Department of Chemistry and Biochemistry

Faculty: Peter Andreana, Ph.D.


Department of Chemistry and Biochemistry
School of Green Chemistry and Engineering
Office: WO 2232B
Phone: (419) 530-1930
Fax: (419) 530-1930

Professional Background:
B.S. 1998: Brock University (Canada)
Ph.D. 2002: Wayne State University
NIH Postdoctoral Fellow: Harvard University 2002-2005

Group Web Site

Research Synopsis: Research interests in the Andreana group include natural product synthesis, carbohydrate-based diversity oriented synthesis (DOS), carbohydrate-based vaccines and combinatorial methods for high-throughput screening. The key underlying question for this research program is: How do carbohydrates modulate cellular function? In order to address this question, chemistry as the vector into biology is emphasized.

There are five major research directions our group currently pursues.

I. Synthesis of Naturally Occurring Carbohydrates / Polysaccharides
One objective is to prepare well-defined zwitterionic polysaccharides (ZPS), in which the oligosaccharide is amenable to chemical modifications for the development of bioprobes. The long term goal is to generate a clearer understanding of how these naturally synthesized molecules illicit immune responses via the MHCII pathway (See figure pathway I).

II. Carbohydrate-Based, Diversity Oriented Synthesis
Another objective in our group seeks to examine a diversity oriented synthesis (DOS) approach toward the construction of a class of compounds containing carbohydrate scaffolds as potential therapeutic agents (See figure pathway II).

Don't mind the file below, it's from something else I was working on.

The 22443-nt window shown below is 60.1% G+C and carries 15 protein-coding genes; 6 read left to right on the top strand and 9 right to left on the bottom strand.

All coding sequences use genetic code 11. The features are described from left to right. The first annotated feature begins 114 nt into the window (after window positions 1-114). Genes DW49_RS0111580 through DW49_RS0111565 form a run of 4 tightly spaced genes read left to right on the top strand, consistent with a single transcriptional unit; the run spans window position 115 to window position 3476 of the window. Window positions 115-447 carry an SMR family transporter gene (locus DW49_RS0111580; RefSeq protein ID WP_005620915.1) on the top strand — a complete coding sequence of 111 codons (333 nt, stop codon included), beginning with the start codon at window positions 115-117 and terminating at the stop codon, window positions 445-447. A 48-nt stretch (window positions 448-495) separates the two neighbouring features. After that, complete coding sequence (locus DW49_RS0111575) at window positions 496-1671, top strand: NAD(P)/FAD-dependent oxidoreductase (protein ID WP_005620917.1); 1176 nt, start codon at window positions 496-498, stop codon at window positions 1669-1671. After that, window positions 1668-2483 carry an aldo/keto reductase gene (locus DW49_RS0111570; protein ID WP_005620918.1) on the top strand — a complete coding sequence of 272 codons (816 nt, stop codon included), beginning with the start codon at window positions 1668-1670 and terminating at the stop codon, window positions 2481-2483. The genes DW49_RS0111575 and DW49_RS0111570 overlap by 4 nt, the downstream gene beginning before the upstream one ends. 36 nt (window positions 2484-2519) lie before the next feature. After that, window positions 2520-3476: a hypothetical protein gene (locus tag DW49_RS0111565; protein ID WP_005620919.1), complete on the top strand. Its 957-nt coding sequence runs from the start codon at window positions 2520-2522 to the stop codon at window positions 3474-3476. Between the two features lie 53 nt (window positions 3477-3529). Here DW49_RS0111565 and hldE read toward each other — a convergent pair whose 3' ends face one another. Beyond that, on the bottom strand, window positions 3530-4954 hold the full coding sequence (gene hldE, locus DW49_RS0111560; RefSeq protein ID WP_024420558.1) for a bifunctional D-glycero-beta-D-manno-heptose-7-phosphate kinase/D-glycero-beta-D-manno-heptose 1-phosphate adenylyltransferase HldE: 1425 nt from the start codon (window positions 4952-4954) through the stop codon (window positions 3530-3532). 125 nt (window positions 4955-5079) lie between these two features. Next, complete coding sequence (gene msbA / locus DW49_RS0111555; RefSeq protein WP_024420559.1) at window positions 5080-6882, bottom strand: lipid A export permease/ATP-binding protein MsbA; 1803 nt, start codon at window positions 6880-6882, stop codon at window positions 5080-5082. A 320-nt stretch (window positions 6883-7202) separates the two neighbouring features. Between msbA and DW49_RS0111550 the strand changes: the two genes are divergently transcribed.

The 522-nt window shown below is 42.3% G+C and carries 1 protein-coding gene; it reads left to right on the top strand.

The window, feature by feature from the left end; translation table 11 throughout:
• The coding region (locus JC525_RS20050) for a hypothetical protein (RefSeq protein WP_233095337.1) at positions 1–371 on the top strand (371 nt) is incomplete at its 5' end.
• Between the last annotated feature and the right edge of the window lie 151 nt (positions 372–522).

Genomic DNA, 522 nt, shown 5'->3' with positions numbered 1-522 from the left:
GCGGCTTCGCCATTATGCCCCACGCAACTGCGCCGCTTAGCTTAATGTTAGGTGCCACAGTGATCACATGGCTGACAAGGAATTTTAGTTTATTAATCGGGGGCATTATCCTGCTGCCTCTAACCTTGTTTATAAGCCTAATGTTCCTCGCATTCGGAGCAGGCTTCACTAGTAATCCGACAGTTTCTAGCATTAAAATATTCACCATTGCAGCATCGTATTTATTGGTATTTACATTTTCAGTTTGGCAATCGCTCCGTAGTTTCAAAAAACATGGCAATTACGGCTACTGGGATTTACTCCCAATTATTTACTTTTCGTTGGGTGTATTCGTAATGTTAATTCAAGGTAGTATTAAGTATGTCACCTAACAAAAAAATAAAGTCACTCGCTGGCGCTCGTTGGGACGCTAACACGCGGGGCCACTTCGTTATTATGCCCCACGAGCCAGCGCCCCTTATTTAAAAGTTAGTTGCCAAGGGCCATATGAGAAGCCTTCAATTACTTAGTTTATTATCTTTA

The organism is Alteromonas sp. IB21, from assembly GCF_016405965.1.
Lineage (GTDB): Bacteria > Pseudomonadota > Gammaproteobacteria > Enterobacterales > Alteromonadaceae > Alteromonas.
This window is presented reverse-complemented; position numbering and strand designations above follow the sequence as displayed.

III. Carbohydrate-Based Vaccines
Current carbohydrate-based vaccines, while effective, do not protect against the carrier protein and, therefore, an immunogenic response is heterogeneous in nature. Our objective is to prepare well-known carbohydrate antigens, such as the well-defined polysaccharide (Man9GlcNAc2-HIV gp120), in which the oligosaccharides are linked to a T-cell inducing ZPS for the development of carbohydrate-based vaccines (See figure pathway III).

IV. Combinatorial Carbohydrate Libraries and Carbohydrate-Based Micro Arrays
To determine whether an alternating charge character is necessary to elicit a T-cell response, the Andreana group will take advantage of the solid support, split-pool concept of combinatorial chemistry and develop a carbohydrate-based library with electrostatic charge character. It is of great interest to determine, systematically, how the electrostatic charges of ZPSs interact with various modulators of APCs (See figure pathway IV).

V. Small Molecule Synthesis (Green Chemistry)
The proposed small molecule synthesis ties in extremely well with a platform for the development of modulators (Chemical Genetics) of the immune pathway to determine mechanistic insights of carbohydrate processing in the antigen presenting cell or dendrite cell. The tyrosine kinase p56 (lck) is present in T-cells and is known to be required to initiate the activation response from the T-cell receptor (TCR) intracellular domain to other signaling proteins. T-cells that lack lck are unable to respond to stimulation through the TCR (See figure pathway V).

Peter Research 

Last Updated: 6/27/22